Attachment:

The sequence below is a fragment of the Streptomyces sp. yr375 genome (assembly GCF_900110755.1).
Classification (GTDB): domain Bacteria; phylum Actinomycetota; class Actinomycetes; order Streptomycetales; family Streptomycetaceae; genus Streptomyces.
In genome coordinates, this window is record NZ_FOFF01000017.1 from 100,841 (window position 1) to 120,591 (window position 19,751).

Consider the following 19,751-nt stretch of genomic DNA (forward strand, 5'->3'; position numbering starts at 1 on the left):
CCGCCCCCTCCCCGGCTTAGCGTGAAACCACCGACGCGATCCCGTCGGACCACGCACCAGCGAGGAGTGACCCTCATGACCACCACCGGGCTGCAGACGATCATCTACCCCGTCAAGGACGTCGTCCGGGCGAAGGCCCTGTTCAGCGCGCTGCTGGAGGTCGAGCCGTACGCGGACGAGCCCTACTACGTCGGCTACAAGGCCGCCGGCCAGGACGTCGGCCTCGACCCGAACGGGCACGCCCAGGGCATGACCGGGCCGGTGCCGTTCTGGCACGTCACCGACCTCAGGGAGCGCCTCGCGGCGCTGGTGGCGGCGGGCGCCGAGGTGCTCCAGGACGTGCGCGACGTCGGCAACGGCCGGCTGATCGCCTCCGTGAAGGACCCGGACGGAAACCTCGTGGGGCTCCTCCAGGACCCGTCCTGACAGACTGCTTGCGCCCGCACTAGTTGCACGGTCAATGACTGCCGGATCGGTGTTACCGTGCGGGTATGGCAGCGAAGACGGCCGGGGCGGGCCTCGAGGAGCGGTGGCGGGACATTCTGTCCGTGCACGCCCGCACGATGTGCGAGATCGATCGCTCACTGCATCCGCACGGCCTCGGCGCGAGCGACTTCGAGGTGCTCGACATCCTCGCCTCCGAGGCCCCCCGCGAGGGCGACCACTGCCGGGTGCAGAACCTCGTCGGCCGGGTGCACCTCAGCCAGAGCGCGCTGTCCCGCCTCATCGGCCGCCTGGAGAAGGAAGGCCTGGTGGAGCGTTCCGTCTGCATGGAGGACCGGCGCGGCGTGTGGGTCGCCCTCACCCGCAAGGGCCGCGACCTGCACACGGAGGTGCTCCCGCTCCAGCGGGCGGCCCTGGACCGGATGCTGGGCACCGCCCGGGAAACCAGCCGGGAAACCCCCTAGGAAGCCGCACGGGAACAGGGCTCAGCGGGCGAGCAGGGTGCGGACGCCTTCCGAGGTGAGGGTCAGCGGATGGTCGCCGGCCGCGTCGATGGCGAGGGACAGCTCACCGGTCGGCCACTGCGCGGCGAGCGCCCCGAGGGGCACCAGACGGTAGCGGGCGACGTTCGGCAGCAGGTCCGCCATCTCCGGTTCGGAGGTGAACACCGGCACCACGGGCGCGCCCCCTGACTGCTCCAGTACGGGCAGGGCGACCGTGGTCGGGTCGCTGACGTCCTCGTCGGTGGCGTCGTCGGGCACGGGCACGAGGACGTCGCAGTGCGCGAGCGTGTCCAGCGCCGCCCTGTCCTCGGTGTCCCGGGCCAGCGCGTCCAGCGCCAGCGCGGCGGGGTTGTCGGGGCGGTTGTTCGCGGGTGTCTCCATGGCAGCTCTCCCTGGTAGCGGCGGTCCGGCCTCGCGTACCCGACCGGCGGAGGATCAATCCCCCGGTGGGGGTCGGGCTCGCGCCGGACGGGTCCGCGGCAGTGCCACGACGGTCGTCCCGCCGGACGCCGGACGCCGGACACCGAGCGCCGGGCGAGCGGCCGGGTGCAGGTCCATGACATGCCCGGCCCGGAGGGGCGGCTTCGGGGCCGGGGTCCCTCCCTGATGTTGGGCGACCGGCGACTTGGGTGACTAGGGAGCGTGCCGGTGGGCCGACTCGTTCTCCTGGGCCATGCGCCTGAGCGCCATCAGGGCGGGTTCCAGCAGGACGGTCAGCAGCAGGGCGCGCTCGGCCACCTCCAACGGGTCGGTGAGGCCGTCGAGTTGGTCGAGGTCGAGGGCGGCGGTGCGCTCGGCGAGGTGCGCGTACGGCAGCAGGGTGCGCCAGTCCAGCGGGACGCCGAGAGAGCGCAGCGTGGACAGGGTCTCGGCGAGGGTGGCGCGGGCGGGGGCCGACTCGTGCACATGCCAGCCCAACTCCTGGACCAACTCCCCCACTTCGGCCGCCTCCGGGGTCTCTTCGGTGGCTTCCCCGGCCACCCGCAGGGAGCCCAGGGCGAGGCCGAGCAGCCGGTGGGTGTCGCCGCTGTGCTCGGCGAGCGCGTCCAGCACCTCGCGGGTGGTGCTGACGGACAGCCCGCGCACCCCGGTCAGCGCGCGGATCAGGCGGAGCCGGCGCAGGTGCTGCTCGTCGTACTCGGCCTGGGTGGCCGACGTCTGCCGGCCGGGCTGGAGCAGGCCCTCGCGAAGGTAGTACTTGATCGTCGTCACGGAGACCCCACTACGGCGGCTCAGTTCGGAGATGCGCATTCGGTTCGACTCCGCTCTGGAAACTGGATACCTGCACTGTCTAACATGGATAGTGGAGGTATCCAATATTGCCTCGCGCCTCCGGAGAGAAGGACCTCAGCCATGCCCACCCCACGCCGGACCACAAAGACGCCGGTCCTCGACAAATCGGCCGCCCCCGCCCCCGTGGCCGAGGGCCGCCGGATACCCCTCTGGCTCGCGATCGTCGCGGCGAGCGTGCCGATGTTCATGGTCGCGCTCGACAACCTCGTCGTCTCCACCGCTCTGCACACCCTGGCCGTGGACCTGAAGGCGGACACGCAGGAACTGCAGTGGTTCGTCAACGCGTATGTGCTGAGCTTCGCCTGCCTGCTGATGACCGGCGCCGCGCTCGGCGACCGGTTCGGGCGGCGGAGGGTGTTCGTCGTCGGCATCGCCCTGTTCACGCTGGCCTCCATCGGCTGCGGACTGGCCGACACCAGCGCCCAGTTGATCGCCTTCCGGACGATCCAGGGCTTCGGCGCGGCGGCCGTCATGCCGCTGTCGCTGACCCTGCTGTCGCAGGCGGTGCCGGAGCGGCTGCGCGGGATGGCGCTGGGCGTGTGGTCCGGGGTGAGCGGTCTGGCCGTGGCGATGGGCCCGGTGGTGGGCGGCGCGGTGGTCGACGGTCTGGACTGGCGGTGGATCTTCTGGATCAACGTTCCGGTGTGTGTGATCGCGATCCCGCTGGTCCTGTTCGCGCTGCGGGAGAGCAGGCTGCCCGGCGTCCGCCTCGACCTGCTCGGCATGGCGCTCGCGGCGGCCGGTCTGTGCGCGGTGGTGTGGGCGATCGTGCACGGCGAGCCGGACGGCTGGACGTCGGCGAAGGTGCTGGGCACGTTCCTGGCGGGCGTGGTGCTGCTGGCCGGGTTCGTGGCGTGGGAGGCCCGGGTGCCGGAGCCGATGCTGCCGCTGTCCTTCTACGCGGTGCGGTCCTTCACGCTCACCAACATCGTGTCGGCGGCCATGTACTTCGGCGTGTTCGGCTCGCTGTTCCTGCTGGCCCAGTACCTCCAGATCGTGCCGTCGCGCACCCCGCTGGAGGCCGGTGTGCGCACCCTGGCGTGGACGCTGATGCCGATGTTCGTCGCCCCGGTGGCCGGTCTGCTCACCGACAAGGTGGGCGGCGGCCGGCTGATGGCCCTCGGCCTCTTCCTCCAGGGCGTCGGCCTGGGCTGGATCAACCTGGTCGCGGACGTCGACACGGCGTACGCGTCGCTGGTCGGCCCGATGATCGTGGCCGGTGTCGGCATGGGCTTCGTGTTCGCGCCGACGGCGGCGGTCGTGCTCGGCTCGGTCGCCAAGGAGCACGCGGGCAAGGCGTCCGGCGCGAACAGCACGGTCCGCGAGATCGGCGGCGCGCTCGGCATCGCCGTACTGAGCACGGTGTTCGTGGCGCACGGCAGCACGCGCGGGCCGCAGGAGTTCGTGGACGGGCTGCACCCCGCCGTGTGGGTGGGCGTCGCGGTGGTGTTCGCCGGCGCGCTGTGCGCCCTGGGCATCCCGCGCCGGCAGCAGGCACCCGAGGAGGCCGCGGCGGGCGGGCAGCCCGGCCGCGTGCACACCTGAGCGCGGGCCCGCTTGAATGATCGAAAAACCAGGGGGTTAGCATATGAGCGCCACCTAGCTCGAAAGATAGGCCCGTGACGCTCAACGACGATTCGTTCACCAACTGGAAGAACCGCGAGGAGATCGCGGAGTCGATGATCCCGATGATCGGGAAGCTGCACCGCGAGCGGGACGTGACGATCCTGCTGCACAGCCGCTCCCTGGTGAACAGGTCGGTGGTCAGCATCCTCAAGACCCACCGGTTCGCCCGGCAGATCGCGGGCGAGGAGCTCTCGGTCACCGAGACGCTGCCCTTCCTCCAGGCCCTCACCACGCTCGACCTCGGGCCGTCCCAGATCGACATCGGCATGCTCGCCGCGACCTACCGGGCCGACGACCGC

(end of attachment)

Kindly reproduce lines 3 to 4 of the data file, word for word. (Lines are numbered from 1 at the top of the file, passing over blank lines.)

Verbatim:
In genome coordinates, this window is record NZ_FOFF01000017.1 from 100,841 (window position 1) to 120,591 (window position 19,751).

Consider the following 19,751-nt stretch of genomic DNA (forward strand, 5'->3'; position numbering starts at 1 on the left):